Published online by Cambridge University Press: 26 March 2021
Matrimonial alliances have always played a vital part in securing and advancing the interests of aristocratic dynasties which relied on (and at times exploited) both sons and daughters to achieve those ends. In sixteenth-century Ireland aristocratic marriage norms and expectations were unique because of the coexistence of Gaelic and Old English social orders. At the same time the negotiations and expectations around carefully arranged aristocratic marriages bore striking similarities with practices in England and throughout Continental Europe. Harris concluded that over time the assets and roles women brought to their affinal families generally helped transform business-like arranged unions into effective and successful relationships. As wives, Harris argues, these women ‘encompassed and shaped both the emotional and material dimensions of their lives’. Writing about French aristocratic women in the same period Donna Bohanon has observed that ‘in the fifteenth and sixteenth centuries, the number of endogamous marriages grew as noble families began to select partners from the growing middle class group’. The social and financial status of the families of both partners was key, particularly in France where, Bohanon argues, the approach to marriage was exceptionally utilitarian.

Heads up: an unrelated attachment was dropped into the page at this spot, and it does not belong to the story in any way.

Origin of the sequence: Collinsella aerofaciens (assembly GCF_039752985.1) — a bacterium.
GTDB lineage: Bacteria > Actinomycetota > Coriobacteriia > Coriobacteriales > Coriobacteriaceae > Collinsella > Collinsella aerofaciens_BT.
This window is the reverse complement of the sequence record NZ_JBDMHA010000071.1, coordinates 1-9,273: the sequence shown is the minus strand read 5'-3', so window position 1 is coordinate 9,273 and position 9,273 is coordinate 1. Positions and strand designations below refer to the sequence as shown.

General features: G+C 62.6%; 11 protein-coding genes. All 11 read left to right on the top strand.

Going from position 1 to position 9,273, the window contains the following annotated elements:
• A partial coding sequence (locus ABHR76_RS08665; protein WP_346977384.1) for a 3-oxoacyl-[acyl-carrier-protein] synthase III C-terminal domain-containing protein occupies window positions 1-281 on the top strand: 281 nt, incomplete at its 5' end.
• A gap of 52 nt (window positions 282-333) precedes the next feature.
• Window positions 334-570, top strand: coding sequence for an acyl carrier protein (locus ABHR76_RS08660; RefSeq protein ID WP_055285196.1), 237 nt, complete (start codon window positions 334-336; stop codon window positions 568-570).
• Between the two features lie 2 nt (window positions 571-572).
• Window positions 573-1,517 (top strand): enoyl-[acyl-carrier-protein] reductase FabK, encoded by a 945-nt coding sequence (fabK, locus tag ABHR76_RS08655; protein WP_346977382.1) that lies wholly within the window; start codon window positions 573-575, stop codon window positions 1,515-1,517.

In England, according to Harris, when aristocratic parents arranged their daughters’ marriages, their ‘ultimate goal was to secure sons-in-law from families with more assets than their own’. Furthermore, if they succeeded in arranging a propitious marriage, their position at court could be strengthened. However, Harris cautions that while the majority of Yorkist and early Tudor aristocratic women married men whom their fathers had chosen, there was no one ‘simple or universal model of aristocratic marriage or wifehood in Yorkist or early Tudor England’. During this period the term ‘preferment’ emphasised the importance of marriage as a means to ensuring successful futures for their daughters and their families, although interestingly, as the following examination of the marriages of these Ormond noble women shows, it was their status that enhanced the standing and influence of the men they married.
In English society ‘the daughters and wives of noblemen and knights [aristocratic families] experienced their identity as women, through the prism of class’. Because of their class, these women brought equilibrium to their affinal families. Aristocratic women as daughters relied firstly on their fathers to provide their dowries, and, following their marriage, they relied on their husbands to ensure that their jointures were respected and protected.